Peter Reinhart's Artisan Breads Everyday, by Peter Reinhart. This book is a revelation for anyone who approaches yeast recipes like a vampire approaches the dawn. Talk about down to earth, encouraging, and flexible! This guy knows how to talk to rookie breadmakers. Well worth reading, and using, this volume will find a comfy place in your cookbook collection--a worthwhile purchase, undoubtedly!
Professional Cake Decorating, by Toba Garrett. I get the impression that this book is perceived as the most thorough and comprehensive text available for serious students of cake decorating. This is the text that we used for my culinary school Beginning Cake Decorarting class (which means I finally own my own copy!).
Sarabeth's Bakery: From My Hands to Yours, by Sarabeth Levine. Almost too pretty to use, but use it anyway! This big book is so appealing, and the photos so remarkably enticing, you'll want to pick it up like a sandwich and bite right into it. Fine recipes for updated classics, well explained, from the famous Manhattan bakery. Worth buying. (You'll love it!)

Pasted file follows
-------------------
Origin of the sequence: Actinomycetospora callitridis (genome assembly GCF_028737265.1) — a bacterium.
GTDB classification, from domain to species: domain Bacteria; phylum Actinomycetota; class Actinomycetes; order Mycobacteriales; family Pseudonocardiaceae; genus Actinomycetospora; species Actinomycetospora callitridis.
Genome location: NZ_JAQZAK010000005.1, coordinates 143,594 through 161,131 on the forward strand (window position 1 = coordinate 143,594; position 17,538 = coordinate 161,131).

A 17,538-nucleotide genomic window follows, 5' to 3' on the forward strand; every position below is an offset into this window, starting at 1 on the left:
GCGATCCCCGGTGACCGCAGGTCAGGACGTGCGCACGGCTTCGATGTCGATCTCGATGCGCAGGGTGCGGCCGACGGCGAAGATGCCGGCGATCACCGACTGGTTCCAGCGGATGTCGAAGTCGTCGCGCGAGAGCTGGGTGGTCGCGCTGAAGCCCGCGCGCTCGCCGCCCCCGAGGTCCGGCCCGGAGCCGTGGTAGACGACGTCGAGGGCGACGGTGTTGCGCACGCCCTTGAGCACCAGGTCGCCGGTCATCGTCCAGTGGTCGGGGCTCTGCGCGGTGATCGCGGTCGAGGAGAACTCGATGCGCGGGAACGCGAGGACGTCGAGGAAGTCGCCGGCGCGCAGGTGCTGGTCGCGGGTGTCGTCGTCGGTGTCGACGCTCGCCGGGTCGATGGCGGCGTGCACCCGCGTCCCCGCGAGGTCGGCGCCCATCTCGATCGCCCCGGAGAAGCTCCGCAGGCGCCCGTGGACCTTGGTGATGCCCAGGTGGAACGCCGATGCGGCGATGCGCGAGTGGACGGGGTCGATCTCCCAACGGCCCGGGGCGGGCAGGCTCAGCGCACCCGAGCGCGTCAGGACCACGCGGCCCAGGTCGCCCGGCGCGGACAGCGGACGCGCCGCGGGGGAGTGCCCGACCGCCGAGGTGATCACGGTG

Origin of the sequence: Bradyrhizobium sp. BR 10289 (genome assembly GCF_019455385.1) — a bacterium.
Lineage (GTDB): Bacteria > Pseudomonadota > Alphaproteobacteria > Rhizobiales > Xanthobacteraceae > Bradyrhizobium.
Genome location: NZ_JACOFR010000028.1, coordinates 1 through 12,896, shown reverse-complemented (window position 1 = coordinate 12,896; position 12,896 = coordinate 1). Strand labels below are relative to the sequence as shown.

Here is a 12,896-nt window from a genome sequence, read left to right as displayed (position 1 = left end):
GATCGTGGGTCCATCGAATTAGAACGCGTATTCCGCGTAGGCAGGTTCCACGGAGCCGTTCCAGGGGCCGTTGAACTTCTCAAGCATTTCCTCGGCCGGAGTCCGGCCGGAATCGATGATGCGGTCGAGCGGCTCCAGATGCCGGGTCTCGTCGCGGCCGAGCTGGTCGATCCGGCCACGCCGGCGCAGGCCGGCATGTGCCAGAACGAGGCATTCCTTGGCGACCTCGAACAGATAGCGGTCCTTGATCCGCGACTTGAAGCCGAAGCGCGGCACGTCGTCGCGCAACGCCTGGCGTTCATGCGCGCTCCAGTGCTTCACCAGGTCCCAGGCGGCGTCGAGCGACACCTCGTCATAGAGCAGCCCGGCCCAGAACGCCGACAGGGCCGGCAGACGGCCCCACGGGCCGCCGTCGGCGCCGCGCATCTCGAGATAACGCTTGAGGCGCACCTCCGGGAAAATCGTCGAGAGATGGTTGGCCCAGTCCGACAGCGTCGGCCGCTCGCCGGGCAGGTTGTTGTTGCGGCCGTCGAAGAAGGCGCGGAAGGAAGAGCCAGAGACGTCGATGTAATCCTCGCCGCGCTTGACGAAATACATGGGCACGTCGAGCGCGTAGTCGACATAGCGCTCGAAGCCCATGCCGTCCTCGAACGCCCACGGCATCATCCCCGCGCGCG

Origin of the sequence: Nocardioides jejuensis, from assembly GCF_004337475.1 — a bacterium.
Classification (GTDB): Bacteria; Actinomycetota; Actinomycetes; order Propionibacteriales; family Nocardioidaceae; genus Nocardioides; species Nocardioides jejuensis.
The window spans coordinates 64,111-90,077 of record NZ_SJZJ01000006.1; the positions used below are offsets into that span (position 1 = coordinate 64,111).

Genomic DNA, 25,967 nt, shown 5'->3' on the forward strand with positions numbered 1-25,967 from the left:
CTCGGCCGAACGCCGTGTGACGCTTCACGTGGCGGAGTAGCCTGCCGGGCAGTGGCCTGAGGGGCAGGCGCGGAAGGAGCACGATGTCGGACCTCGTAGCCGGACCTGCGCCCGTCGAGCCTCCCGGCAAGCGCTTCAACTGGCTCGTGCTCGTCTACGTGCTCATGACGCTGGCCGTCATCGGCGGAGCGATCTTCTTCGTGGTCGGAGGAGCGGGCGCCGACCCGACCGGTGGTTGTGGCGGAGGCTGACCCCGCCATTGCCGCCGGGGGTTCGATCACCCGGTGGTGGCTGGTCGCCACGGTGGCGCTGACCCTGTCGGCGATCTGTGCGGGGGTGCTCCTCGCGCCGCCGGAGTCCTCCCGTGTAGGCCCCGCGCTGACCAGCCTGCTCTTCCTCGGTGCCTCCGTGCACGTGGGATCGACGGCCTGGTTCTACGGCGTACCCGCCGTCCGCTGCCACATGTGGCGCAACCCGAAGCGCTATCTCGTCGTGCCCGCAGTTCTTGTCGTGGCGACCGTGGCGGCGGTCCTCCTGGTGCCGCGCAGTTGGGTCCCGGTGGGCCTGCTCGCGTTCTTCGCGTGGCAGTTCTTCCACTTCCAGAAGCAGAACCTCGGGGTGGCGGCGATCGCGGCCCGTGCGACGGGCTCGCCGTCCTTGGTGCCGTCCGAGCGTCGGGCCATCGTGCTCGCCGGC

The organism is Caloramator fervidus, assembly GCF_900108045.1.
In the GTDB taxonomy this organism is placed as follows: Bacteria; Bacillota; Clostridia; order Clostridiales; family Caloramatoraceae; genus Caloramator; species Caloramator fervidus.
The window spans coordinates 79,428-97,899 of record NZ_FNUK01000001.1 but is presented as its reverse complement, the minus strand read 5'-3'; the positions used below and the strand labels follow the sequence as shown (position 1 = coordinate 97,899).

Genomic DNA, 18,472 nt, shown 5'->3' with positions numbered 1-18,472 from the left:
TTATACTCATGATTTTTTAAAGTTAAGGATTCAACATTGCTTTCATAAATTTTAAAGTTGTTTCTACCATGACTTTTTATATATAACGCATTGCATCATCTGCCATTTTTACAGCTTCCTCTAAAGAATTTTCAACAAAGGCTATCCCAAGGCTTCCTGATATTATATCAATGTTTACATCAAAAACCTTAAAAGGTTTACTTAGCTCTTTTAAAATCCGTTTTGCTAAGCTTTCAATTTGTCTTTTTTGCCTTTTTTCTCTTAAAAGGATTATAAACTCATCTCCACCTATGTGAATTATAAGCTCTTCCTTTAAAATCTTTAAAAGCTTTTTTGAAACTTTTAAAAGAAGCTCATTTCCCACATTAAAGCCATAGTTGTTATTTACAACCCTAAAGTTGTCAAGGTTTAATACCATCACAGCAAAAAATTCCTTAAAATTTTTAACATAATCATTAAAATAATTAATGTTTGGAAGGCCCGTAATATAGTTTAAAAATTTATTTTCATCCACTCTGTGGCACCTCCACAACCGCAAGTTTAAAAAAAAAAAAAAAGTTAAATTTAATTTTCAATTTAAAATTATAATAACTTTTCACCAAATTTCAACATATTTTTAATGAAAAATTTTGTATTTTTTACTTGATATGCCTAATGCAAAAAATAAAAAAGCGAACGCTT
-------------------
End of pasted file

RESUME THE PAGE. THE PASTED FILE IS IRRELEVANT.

Secrets of Baking, by Sherry Yard. A must have, bakers! This cookbook's forte is the way it's organized; master recipes are presented with full explanations of how they can be used, and related recipes follow, section by section. An exceptional manual to refer to. Get your own copy!
Sky High: Irresistible Triple-Layer Cakes, by Alisa Huntsman and Peter Wynne. Huntsman is the professional pastry chef behind this beautiful book, filled with many tempting recipes, all designed specifically and scaled perfectly for three layers. I've made the Devil's food cake thus far, and it was exceptional--it rose well, was very moist, and had great depth of flavor. I'll be using this book more in the future, without a doubt. Love the photos also!